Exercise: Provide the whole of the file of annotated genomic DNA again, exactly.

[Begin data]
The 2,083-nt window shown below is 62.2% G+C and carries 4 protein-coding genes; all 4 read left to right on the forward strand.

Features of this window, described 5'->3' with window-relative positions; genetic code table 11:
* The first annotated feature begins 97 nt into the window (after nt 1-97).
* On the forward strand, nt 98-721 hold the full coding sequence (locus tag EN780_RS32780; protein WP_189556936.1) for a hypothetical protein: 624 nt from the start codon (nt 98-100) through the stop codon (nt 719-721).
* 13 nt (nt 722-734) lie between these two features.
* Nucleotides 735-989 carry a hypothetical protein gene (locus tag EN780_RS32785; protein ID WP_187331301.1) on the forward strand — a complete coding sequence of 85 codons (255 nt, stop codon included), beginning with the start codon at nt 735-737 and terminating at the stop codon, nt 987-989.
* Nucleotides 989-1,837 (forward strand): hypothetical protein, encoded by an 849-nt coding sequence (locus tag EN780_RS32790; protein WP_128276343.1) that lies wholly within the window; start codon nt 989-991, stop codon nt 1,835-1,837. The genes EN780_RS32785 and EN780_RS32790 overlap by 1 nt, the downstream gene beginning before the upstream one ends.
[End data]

The 2,083-nt window shown below is 62.2% G+C and carries 4 protein-coding genes; all 4 read left to right on the forward strand.

Features of this window, described 5'->3' with window-relative positions; genetic code table 11:
* The first annotated feature begins 97 nt into the window (after nt 1-97).
* On the forward strand, nt 98-721 hold the full coding sequence (locus tag EN780_RS32780; protein WP_189556936.1) for a hypothetical protein: 624 nt from the start codon (nt 98-100) through the stop codon (nt 719-721).
* 13 nt (nt 722-734) lie between these two features.
* Nucleotides 735-989 carry a hypothetical protein gene (locus tag EN780_RS32785; protein ID WP_187331301.1) on the forward strand — a complete coding sequence of 85 codons (255 nt, stop codon included), beginning with the start codon at nt 735-737 and terminating at the stop codon, nt 987-989.
* Nucleotides 989-1,837 (forward strand): hypothetical protein, encoded by an 849-nt coding sequence (locus tag EN780_RS32790; protein WP_128276343.1) that lies wholly within the window; start codon nt 989-991, stop codon nt 1,835-1,837. The genes EN780_RS32785 and EN780_RS32790 overlap by 1 nt, the downstream gene beginning before the upstream one ends.